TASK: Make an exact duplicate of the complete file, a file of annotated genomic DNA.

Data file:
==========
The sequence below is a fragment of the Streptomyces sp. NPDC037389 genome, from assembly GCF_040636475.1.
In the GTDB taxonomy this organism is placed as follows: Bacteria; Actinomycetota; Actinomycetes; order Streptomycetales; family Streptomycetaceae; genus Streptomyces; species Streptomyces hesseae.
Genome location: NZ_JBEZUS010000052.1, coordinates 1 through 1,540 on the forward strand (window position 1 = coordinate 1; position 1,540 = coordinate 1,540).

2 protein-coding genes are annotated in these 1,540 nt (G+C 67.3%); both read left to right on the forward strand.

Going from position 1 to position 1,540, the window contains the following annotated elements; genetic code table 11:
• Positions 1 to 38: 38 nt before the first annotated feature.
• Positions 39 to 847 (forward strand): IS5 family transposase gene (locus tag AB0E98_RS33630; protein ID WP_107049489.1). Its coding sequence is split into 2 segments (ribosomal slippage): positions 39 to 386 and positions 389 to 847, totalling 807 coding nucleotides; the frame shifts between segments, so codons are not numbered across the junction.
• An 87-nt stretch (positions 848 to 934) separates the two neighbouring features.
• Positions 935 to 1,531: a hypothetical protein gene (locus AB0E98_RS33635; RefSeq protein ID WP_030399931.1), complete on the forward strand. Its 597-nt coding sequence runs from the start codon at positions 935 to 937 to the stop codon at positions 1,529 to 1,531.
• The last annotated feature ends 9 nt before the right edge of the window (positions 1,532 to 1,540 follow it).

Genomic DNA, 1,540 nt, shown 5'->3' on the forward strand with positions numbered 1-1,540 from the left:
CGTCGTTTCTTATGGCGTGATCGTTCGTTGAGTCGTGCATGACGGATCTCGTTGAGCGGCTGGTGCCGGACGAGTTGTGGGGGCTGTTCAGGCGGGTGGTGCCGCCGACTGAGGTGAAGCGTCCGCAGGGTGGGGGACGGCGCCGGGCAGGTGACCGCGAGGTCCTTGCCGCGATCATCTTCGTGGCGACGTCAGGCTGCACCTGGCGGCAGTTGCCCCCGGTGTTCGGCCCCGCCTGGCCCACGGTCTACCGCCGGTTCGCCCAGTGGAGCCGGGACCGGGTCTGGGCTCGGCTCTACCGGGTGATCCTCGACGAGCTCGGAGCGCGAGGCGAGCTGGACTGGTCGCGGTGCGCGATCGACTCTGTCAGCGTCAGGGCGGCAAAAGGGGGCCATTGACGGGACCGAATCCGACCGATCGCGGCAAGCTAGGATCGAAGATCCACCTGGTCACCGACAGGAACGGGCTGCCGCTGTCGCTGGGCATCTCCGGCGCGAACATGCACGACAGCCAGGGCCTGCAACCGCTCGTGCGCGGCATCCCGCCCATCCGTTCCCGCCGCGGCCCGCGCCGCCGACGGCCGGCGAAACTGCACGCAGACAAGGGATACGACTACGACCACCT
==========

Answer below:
The sequence below is a fragment of the Streptomyces sp. NPDC037389 genome, from assembly GCF_040636475.1.
In the GTDB taxonomy this organism is placed as follows: Bacteria; Actinomycetota; Actinomycetes; order Streptomycetales; family Streptomycetaceae; genus Streptomyces; species Streptomyces hesseae.
Genome location: NZ_JBEZUS010000052.1, coordinates 1 through 1,540 on the forward strand (window position 1 = coordinate 1; position 1,540 = coordinate 1,540).

2 protein-coding genes are annotated in these 1,540 nt (G+C 67.3%); both read left to right on the forward strand.

Going from position 1 to position 1,540, the window contains the following annotated elements; genetic code table 11:
• Positions 1 to 38: 38 nt before the first annotated feature.
• Positions 39 to 847 (forward strand): IS5 family transposase gene (locus tag AB0E98_RS33630; protein ID WP_107049489.1). Its coding sequence is split into 2 segments (ribosomal slippage): positions 39 to 386 and positions 389 to 847, totalling 807 coding nucleotides; the frame shifts between segments, so codons are not numbered across the junction.
• An 87-nt stretch (positions 848 to 934) separates the two neighbouring features.
• Positions 935 to 1,531: a hypothetical protein gene (locus AB0E98_RS33635; RefSeq protein ID WP_030399931.1), complete on the forward strand. Its 597-nt coding sequence runs from the start codon at positions 935 to 937 to the stop codon at positions 1,529 to 1,531.
• The last annotated feature ends 9 nt before the right edge of the window (positions 1,532 to 1,540 follow it).

Genomic DNA, 1,540 nt, shown 5'->3' on the forward strand with positions numbered 1-1,540 from the left:
CGTCGTTTCTTATGGCGTGATCGTTCGTTGAGTCGTGCATGACGGATCTCGTTGAGCGGCTGGTGCCGGACGAGTTGTGGGGGCTGTTCAGGCGGGTGGTGCCGCCGACTGAGGTGAAGCGTCCGCAGGGTGGGGGACGGCGCCGGGCAGGTGACCGCGAGGTCCTTGCCGCGATCATCTTCGTGGCGACGTCAGGCTGCACCTGGCGGCAGTTGCCCCCGGTGTTCGGCCCCGCCTGGCCCACGGTCTACCGCCGGTTCGCCCAGTGGAGCCGGGACCGGGTCTGGGCTCGGCTCTACCGGGTGATCCTCGACGAGCTCGGAGCGCGAGGCGAGCTGGACTGGTCGCGGTGCGCGATCGACTCTGTCAGCGTCAGGGCGGCAAAAGGGGGCCATTGACGGGACCGAATCCGACCGATCGCGGCAAGCTAGGATCGAAGATCCACCTGGTCACCGACAGGAACGGGCTGCCGCTGTCGCTGGGCATCTCCGGCGCGAACATGCACGACAGCCAGGGCCTGCAACCGCTCGTGCGCGGCATCCCGCCCATCCGTTCCCGCCGCGGCCCGCGCCGCCGACGGCCGGCGAAACTGCACGCAGACAAGGGATACGACTACGACCACCT